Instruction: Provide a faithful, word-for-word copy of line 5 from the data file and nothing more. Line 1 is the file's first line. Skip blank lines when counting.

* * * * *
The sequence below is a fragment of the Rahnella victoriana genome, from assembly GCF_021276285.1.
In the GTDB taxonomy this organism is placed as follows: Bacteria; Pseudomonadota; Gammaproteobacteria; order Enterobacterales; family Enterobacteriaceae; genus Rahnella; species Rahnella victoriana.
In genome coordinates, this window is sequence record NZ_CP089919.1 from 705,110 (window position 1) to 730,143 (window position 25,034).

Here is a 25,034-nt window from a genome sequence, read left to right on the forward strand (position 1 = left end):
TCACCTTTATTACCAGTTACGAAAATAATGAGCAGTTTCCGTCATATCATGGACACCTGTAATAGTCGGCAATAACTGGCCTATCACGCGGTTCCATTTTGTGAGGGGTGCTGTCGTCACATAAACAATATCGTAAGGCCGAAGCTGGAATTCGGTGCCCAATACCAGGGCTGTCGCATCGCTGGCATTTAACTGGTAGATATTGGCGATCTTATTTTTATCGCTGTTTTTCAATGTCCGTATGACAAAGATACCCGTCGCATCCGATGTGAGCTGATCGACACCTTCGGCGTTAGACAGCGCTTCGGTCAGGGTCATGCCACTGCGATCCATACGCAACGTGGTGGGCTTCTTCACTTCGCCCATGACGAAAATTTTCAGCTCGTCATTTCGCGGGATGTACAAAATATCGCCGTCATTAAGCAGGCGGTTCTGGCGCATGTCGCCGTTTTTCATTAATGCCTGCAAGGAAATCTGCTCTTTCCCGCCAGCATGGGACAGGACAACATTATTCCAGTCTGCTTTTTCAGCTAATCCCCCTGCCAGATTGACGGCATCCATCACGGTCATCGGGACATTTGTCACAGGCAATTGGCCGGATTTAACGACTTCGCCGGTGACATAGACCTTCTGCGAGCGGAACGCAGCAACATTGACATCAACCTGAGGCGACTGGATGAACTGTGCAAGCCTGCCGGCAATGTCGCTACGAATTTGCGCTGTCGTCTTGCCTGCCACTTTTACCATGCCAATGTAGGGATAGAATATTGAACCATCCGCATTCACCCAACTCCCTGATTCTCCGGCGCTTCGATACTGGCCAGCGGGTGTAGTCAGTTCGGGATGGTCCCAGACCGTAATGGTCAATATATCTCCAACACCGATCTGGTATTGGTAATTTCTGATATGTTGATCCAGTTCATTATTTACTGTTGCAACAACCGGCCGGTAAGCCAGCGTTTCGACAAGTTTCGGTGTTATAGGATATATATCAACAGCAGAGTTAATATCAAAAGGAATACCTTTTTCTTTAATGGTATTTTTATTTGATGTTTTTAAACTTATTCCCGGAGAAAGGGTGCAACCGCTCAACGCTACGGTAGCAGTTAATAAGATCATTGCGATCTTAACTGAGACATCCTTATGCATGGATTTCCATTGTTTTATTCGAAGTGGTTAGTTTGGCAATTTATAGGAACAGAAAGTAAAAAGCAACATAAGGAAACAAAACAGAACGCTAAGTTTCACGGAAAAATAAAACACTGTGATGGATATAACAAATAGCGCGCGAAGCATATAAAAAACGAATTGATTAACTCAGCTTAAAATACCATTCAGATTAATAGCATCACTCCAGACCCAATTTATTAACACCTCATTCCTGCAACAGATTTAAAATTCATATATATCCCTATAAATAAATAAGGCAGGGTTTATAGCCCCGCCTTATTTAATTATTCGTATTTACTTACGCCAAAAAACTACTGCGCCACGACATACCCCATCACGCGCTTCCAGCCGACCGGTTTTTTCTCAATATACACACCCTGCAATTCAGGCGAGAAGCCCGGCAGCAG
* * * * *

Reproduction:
TCACCTTTATTACCAGTTACGAAAATAATGAGCAGTTTCCGTCATATCATGGACACCTGTAATAGTCGGCAATAACTGGCCTATCACGCGGTTCCATTTTGTGAGGGGTGCTGTCGTCACATAAACAATATCGTAAGGCCGAAGCTGGAATTCGGTGCCCAATACCAGGGCTGTCGCATCGCTGGCATTTAACTGGTAGATATTGGCGATCTTATTTTTATCGCTGTTTTTCAATGTCCGTATGACAAAGATACCCGTCGCATCCGATGTGAGCTGATCGACACCTTCGGCGTTAGACAGCGCTTCGGTCAGGGTCATGCCACTGCGATCCATACGCAACGTGGTGGGCTTCTTCACTTCGCCCATGACGAAAATTTTCAGCTCGTCATTTCGCGGGATGTACAAAATATCGCCGTCATTAAGCAGGCGGTTCTGGCGCATGTCGCCGTTTTTCATTAATGCCTGCAAGGAAATCTGCTCTTTCCCGCCAGCATGGGACAGGACAACATTATTCCAGTCTGCTTTTTCAGCTAATCCCCCTGCCAGATTGACGGCATCCATCACGGTCATCGGGACATTTGTCACAGGCAATTGGCCGGATTTAACGACTTCGCCGGTGACATAGACCTTCTGCGAGCGGAACGCAGCAACATTGACATCAACCTGAGGCGACTGGATGAACTGTGCAAGCCTGCCGGCAATGTCGCTACGAATTTGCGCTGTCGTCTTGCCTGCCACTTTTACCATGCCAATGTAGGGATAGAATATTGAACCATCCGCATTCACCCAACTCCCTGATTCTCCGGCGCTTCGATACTGGCCAGCGGGTGTAGTCAGTTCGGGATGGTCCCAGACCGTAATGGTCAATATATCTCCAACACCGATCTGGTATTGGTAATTTCTGATATGTTGATCCAGTTCATTATTTACTGTTGCAACAACCGGCCGGTAAGCCAGCGTTTCGACAAGTTTCGGTGTTATAGGATATATATCAACAGCAGAGTTAATATCAAAAGGAATACCTTTTTCTTTAATGGTATTTTTATTTGATGTTTTTAAACTTATTCCCGGAGAAAGGGTGCAACCGCTCAACGCTACGGTAGCAGTTAATAAGATCATTGCGATCTTAACTGAGACATCCTTATGCATGGATTTCCATTGTTTTATTCGAAGTGGTTAGTTTGGCAATTTATAGGAACAGAAAGTAAAAAGCAACATAAGGAAACAAAACAGAACGCTAAGTTTCACGGAAAAATAAAACACTGTGATGGATATAACAAATAGCGCGCGAAGCATATAAAAAACGAATTGATTAACTCAGCTTAAAATACCATTCAGATTAATAGCATCACTCCAGACCCAATTTATTAACACCTCATTCCTGCAACAGATTTAAAATTCATATATATCCCTATAAATAAATAAGGCAGGGTTTATAGCCCCGCCTTATTTAATTATTCGTATTTACTTACGCCAAAAAACTACTGCGCCACGACATACCCCATCACGCGCTTCCAGCCGACCGGTTTTTTCTCAATATACACACCCTGCAATTCAGGCGAGAAGCCCGGCAGCAG